Romney Version 2.0 Successfully Interfacing With Humankind, Apparently
The New York Times, which has been following presidential hopeful Mitt Romney around on the campaign trail, published a dispatch today on the way his 2012 campaign seems to be a "carefully crafted do-over" of his 2008 campaign. You may have already noticed that this time out, Romney is no longer running strong on having conceived and enacted an innovative health care reform program while he was the governor of Massachusetts -- now that his idea has been co-opted by the Obama administration, his Commonwealth Care has become something like the bathrobe from those Abilify commercials, an awkward burden he has to carry that makes him sad inside.
But that's not the Times' chief concern. Instead, the paper has a long and exactingly detailed piece on the many firmware upgrades that have been made to Romney's user interface:
A close-up study of Mr. Romney’s casual interactions with voters captures a candidate who can be efficient, funny and self-deprecating, yet often strains to connect in a personal way.
Yes, the recently launched Mitt Romney update is a candidate that features an enhanced mode of communication, in which he reads voters' visages, notes the way they interact with other people, and then starts guessing their ages and relationships as a means of breaking the ice. In case you missed this when Dave Weigel wrote about it in June, here's how it works:
“Sisters?” he asked. (Nope, stepmother and stepdaughter.) “Your husband?” he wondered. (No, just a friend from the neighborhood.) “Mother and daughter?” he guessed. (Cousins, actually.)
The results can be awkward. “Daughter?” he asked a woman sitting with a man and two younger girls at the diner in Tilton, N.H., on Friday morning. Her face turned a shade of red. “Wife.”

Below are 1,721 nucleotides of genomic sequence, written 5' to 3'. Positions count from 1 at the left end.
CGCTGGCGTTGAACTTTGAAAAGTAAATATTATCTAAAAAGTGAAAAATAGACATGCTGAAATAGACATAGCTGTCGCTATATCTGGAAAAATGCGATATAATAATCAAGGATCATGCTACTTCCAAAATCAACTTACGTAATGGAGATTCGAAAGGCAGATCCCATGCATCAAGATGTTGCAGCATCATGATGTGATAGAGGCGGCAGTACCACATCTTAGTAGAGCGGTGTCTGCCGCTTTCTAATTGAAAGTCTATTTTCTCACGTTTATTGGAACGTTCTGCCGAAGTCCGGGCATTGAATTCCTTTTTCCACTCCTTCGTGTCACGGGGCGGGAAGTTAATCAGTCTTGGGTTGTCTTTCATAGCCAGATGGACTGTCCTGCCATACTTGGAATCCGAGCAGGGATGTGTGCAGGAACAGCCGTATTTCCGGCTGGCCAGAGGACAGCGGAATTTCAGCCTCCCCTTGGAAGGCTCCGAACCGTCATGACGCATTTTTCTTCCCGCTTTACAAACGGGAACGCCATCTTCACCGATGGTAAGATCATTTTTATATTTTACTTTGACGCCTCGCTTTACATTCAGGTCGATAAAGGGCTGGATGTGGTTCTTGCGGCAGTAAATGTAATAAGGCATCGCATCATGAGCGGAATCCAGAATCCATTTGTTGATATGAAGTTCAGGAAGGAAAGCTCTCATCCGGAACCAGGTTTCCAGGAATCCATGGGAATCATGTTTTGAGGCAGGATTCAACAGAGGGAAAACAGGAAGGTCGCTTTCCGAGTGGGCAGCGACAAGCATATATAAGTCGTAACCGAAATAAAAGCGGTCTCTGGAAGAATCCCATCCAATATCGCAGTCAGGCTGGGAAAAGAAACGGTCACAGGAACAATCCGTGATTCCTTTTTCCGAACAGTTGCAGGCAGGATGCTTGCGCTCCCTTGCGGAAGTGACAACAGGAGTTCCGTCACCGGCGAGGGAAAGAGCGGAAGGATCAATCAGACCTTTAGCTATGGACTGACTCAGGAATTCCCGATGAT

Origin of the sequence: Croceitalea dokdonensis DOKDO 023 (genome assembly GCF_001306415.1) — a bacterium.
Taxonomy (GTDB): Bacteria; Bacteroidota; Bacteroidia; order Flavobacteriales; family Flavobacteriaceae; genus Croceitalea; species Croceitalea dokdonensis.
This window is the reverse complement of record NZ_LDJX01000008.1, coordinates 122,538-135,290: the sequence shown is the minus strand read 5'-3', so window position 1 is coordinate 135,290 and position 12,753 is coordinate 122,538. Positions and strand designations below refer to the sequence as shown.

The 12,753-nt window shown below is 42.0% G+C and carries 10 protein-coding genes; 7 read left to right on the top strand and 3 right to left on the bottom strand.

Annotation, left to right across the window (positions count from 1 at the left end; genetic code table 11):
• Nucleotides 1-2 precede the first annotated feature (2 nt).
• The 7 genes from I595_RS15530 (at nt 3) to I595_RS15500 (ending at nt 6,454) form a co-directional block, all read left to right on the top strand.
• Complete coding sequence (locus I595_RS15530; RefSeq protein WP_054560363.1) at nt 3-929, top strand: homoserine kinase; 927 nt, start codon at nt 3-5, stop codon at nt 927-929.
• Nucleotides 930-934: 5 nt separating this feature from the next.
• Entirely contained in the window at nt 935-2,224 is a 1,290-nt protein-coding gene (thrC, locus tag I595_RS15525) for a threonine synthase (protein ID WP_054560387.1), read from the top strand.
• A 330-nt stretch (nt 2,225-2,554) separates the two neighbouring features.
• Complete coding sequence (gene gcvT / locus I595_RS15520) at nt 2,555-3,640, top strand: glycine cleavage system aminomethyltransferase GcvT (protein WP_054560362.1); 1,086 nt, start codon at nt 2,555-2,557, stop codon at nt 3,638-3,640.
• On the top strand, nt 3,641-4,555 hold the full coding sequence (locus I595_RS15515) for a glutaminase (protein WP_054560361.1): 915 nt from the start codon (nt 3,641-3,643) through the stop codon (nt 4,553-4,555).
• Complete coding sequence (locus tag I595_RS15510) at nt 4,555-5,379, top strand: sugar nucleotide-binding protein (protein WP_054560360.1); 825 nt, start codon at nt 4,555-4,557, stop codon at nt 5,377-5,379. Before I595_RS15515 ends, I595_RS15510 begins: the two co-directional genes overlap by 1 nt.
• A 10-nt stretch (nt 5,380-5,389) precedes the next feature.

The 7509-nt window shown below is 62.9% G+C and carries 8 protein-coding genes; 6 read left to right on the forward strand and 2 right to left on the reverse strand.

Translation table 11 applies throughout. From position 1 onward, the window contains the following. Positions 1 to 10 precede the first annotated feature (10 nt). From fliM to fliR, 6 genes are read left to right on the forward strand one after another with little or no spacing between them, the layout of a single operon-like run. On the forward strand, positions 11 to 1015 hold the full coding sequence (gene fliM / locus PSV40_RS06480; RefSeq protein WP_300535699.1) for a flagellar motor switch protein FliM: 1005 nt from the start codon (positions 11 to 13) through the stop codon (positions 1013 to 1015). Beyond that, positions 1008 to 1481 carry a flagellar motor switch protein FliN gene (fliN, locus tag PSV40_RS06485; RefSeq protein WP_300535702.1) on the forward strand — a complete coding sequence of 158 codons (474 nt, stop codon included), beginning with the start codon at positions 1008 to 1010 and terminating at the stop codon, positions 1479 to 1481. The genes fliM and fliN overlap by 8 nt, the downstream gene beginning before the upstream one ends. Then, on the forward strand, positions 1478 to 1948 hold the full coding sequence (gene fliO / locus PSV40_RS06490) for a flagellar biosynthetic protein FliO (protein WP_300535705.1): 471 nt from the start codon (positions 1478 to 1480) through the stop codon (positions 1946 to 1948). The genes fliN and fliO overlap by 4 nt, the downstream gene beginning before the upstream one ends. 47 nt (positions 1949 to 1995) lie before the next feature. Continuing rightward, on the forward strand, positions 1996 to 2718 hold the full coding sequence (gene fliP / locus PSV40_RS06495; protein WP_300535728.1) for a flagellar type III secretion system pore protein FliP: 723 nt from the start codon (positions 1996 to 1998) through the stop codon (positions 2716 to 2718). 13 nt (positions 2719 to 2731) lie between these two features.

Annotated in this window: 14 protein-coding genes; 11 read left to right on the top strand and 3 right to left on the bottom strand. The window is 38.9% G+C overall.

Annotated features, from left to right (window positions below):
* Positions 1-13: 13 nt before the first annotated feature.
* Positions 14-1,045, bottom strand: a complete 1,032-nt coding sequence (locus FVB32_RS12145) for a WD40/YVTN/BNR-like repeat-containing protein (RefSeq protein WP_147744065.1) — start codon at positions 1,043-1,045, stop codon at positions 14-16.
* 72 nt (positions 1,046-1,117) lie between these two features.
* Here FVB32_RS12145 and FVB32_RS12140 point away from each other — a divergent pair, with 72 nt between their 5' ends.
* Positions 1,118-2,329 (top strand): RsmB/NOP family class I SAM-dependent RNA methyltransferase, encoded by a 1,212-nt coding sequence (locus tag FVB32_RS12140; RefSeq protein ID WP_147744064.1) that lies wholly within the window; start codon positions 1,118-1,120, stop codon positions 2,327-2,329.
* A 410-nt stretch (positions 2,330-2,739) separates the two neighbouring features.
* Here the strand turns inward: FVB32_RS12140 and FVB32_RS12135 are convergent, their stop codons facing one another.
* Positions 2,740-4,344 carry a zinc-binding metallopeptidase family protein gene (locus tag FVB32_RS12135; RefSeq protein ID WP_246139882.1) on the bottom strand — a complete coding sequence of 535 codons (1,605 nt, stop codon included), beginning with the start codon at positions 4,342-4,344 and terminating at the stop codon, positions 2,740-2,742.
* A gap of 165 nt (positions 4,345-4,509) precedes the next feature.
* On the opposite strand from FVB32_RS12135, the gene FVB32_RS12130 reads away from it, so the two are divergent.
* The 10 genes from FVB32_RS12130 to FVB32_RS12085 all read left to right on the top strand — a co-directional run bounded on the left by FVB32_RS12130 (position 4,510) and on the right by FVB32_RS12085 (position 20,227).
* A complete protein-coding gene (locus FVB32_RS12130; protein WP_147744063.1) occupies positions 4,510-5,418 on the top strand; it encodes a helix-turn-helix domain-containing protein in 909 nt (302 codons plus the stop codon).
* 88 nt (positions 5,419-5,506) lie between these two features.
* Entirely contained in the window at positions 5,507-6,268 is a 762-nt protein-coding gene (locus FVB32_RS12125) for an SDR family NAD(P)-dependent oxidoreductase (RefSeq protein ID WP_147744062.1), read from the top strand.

Oh, Mr. Romney said. “It was a compliment, I guess,” said the woman, Janelle Batchelder, 31. “At the same time, it was possibly an insult.”
For Romney, it's a process -- specifically a process that's governed by millions of carefully executed neural subroutines. And as Romney processes the information in his environment, he fills the spare seconds with stray facts (“We stayed in the Courtyard hotel last night...[i]t’s a LEED-certified hotel,” says Romney, apropos of nothing), awkward laughter ("Ha-ha," says Romney, adding, "Ha-ha."), a new default greeting ("Congratulations," he says, about everything) and a carefully calibrated set of physical reactions to greeting human beings:
Mr. Romney, never much of a hugger or backslapper, stands with his hands straight down at his waist, tilting forward ever so slightly and turning from side to side as he searches for the next hand to shake or poster to sign.
I was sort of hoping for details on the precise angle of the tilt and the full radius of Romney's new swiveling capabilities, but I guess that's closely guarded proprietary information. Nevertheless, this Times piece is perhaps the closest examination of the new Romney's technical specs that we have on offer, scooping many of America's premiere gadget blogs.
Perhaps the best new feature that Mitt Romney offers is that he will now perform useful calculations for the people he encounters.
But his inner wonk has at times endeared him to potential supporters, as it did at a farm supply store in Lancaster, when Mr. Romney began discussing the intricacies of cow milk with Jessica Hebert, an Obama voter who was at the store.
Mr. Romney delved deeply into the topic, with real curiosity and a barrage of questions, after Ms. Hebert, who has shown dairy cows, explained that a prize animal produced about 100 pounds of milk a day. He began a series of rapid-fire calculations to determine how many gallons are in a pound: “Eight-point-three pounds per gallon. So 8 into 100 is going to be about 13, 14, gallons. Oh, 12 — there you go.”
So, Mitt Romney is like Siri, in that he is friendly in aspect, answers simple questions, and probably will not direct people to any nearby abortion providers.
READ THE WHOLE THING:
The Retooled, Loose Romney, Guessing Voters’ Age and Ethnicity [New York Times]
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